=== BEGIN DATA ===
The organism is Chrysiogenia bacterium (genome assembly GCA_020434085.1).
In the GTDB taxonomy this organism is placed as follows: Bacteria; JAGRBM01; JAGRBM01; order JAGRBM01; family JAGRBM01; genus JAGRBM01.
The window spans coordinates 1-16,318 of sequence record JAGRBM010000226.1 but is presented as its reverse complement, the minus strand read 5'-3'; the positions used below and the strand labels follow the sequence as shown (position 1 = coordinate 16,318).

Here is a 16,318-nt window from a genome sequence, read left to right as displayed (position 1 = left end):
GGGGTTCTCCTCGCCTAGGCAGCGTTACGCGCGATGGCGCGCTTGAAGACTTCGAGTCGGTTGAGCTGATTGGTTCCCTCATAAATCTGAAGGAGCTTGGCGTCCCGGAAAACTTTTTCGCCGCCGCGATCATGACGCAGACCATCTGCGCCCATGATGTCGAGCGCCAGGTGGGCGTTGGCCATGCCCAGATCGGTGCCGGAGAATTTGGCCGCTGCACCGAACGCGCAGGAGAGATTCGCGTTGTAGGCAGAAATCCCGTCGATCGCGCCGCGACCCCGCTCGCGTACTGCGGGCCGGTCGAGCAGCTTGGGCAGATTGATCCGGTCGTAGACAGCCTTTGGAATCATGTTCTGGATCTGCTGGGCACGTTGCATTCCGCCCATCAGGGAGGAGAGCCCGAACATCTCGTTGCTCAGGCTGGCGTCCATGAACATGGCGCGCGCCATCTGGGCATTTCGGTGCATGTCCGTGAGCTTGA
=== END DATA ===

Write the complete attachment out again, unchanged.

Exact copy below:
The organism is Chrysiogenia bacterium (genome assembly GCA_020434085.1).
In the GTDB taxonomy this organism is placed as follows: Bacteria; JAGRBM01; JAGRBM01; order JAGRBM01; family JAGRBM01; genus JAGRBM01.
The window spans coordinates 1-16,318 of sequence record JAGRBM010000226.1 but is presented as its reverse complement, the minus strand read 5'-3'; the positions used below and the strand labels follow the sequence as shown (position 1 = coordinate 16,318).

Here is a 16,318-nt window from a genome sequence, read left to right as displayed (position 1 = left end):
GGGGTTCTCCTCGCCTAGGCAGCGTTACGCGCGATGGCGCGCTTGAAGACTTCGAGTCGGTTGAGCTGATTGGTTCCCTCATAAATCTGAAGGAGCTTGGCGTCCCGGAAAACTTTTTCGCCGCCGCGATCATGACGCAGACCATCTGCGCCCATGATGTCGAGCGCCAGGTGGGCGTTGGCCATGCCCAGATCGGTGCCGGAGAATTTGGCCGCTGCACCGAACGCGCAGGAGAGATTCGCGTTGTAGGCAGAAATCCCGTCGATCGCGCCGCGACCCCGCTCGCGTACTGCGGGCCGGTCGAGCAGCTTGGGCAGATTGATCCGGTCGTAGACAGCCTTTGGAATCATGTTCTGGATCTGCTGGGCACGTTGCATTCCGCCCATCAGGGAGGAGAGCCCGAACATCTCGTTGCTCAGGCTGGCGTCCATGAACATGGCGCGCGCCATCTGGGCATTTCGGTGCATGTCCGTGAGCTTGA